dictionary.reference.com defines the term “university” as meaning
“an institution of learning of the highest level.”
In regards to the deeper examination of the notion of higher education itself, this can be viewed as a very apt and fitting definition in many senses. The concept of college, university, and the umbrella that encompasses higher education in general is perpetuated by the notion that all such institutions are driven by the concept that everything that they do, teach, implement, or aim to produce is done at the “highest level” attainable. In a bare view, this can be interpreted as providing the highest attainable academic depth of education for students in various fields and trades. However, this pursuit of education at the highest level is often incorporated into things not shown on a report card or revealed within a raw GPA. Often the most distinct and diversifying aspects of American universities are the ones that emphasize how students are being impacted beyond the bookstore or scantron sheet. College/higher education is not only a turning point in the lives of many young adults in terms of their professional and academic careers, but is also a pivotal time in determining what kind of human being an individual will transform into in their adult lives. Through making substantial and intentional strides to emphasize the development of the virtues, character, and citizenship in the modern student, institutions of higher education are able to directly impact the makeup of the society that will be leading the world of tomorrow.
Virtue. In an essence, the piece of a person that defines the nature of their being and the moral compass off of which they operate. Not everyone’s compass is the same, and part of college is allowing students to discover which ways theirs point, in which ways they will allow them to be impacted, and in which ways they will staunchly fight to firmly keep them. The virtue of a person will impact every major decision they make, how they treat others, and even what path they choose to follow throughout their life/career. By creating a culture that values WHAT kind of person you are as opposed to simply what you accomplish AS a person, universities have the opportunity to dispatch people of value as well as people who have values of their own out into the world they desire to change.
Character. The strength, depth, and determination of character one possesses is often praised as one of the most critical aspects of what makes a truly great worker and professional peer. Once personal virtue is established, it is the resolution to uphold that same virtue that gives birth to true force of character. Establishment of true character fuels respect, trust, reliability, and a number of other key relational aspects that are in high demand in any working relationship or dynamic between human beings. By giving students real world examples of professional character and integrity through careful selection of instructors, staff, and other mentors, universities have the opportunity to provide a first hand illustration for students on what steadfast belief and commitment to personal ideas mean in a world that is perpetually flippant.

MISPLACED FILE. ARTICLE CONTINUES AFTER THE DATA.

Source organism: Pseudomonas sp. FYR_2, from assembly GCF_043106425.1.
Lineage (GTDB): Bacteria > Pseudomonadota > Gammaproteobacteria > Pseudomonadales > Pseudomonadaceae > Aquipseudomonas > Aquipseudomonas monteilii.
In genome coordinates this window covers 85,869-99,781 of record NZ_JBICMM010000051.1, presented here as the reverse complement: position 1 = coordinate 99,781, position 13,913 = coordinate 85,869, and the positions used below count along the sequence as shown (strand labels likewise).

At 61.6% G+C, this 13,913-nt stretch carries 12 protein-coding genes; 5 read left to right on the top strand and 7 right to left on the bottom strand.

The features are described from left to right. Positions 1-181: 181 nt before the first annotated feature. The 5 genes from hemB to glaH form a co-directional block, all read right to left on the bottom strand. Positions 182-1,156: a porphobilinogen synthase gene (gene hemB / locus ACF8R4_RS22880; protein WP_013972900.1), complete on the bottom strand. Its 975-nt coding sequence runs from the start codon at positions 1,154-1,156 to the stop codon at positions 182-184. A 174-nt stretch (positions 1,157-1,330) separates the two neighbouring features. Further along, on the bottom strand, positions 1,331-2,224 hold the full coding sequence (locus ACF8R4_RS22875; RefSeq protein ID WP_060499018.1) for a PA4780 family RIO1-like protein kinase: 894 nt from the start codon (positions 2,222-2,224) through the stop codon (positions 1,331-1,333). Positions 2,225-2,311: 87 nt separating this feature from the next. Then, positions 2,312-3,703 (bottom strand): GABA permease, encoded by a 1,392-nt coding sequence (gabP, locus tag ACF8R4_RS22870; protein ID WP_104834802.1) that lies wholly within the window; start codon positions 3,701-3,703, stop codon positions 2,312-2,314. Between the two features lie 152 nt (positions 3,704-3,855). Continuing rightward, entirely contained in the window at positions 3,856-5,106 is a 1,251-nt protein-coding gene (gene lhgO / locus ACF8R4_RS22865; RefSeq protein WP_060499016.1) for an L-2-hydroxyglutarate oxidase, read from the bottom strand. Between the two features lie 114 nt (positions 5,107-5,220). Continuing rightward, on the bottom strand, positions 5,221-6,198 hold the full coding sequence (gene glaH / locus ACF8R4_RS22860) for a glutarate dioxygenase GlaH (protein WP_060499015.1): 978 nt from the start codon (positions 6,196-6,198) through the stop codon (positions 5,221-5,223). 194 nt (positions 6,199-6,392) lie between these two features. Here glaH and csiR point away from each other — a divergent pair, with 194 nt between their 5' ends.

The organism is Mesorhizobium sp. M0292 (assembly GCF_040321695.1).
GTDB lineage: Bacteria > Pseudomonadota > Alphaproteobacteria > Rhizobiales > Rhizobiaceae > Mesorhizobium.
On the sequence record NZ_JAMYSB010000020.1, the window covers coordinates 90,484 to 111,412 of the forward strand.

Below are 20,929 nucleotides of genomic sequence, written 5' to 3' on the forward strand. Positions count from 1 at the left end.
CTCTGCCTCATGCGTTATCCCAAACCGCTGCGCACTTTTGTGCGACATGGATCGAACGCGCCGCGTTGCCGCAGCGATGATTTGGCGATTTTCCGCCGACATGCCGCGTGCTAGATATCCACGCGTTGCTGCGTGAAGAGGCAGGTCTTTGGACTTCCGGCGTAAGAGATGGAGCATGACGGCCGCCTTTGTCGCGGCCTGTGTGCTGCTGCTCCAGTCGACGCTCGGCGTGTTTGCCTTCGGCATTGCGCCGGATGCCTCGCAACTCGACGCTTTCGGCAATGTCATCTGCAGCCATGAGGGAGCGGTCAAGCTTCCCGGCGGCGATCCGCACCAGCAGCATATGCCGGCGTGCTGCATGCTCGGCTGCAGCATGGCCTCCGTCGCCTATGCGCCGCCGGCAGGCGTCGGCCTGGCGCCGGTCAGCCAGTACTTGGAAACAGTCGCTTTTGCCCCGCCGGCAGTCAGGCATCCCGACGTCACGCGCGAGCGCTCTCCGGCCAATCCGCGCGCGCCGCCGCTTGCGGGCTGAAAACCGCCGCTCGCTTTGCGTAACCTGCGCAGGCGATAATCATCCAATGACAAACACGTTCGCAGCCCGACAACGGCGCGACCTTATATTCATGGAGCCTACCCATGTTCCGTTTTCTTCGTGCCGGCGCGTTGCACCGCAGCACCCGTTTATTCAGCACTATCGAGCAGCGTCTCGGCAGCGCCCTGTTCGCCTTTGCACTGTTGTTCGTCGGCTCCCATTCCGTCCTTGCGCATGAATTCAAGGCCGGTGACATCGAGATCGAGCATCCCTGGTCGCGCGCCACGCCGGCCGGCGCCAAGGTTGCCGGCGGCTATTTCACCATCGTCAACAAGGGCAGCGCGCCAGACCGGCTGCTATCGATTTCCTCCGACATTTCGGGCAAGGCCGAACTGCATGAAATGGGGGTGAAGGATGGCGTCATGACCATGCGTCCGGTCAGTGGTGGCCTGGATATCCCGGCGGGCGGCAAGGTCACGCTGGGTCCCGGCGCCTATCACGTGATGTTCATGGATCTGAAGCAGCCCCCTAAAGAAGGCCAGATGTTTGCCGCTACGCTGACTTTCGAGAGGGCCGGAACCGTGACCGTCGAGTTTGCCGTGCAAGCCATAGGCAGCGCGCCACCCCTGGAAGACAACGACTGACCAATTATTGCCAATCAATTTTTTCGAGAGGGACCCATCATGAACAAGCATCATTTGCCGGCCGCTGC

Citizenship. The idea that not only do individuals hold responsibility for themselves personally, but that they have a higher responsibility to an idea and structure greater than simply the individual. Citizenship means knowing that you as an individual possess a sense of greater belonging than you can fathom, and that your identity can be impacted by what you are a citizen of just as easily as you can impact the identity of the greater body itself. It means that you understand what path of trial, tribulation, and triumph your body of allegiance has undertaken to arrive at the point you are currently connecting with it, as well as the role one plays in writing the very future path of that same body. In chapter six of his book “A Letter to America,” OU president David Boren includes an assertive quote from Bruce Cole, stating that “defending our democracy…also requires an understanding of the ideals, ideas, and institutions that have shaped our country…and why our country is worth fighting for.” By emphasizing the critical need for not only a bold sense of belonging but also a passionate awareness of the past, present, and future that impacts that belonging, universities have the opportunity to produce students not only proud of being a citizens of a nation, but students that a nation would be proud to have as citizens.
These arguably intangible although timelessly relevant aspects of education have been a topic of discussion practically since the formation of such institutions themselves. From the earliest days of “finishing” young people to produce the best possible members of high society to the present day of bearing the burden of molding the world’s future leaders, problem solvers, and innovators in a world of persistent need, aspects of the human condition itself have been an integral component of higher education. In the words of William Bizzell taken from his 1933 convocation, “it is reasonable to assume, in the light of what is happening today, that the world into which you will go after your graduation will be vastly different from what it is today.” Although it a practical sense I would argue that the main mission of higher education in its most concrete nature remains the task of educating students in the practical fields necessary to be properly equipped to step into more complex areas of the workforce, this persistent, personal aspect cannot be ignored. While trades, facts, and figures may continue to evolve and change throughout the student educational experience, some so rapidly to the point where they can be almost rendered obsolete by the time of graduation, the personal areas of growth and discovery prompted and fostered through the higher education system will not fade no matter how the outside world transforms.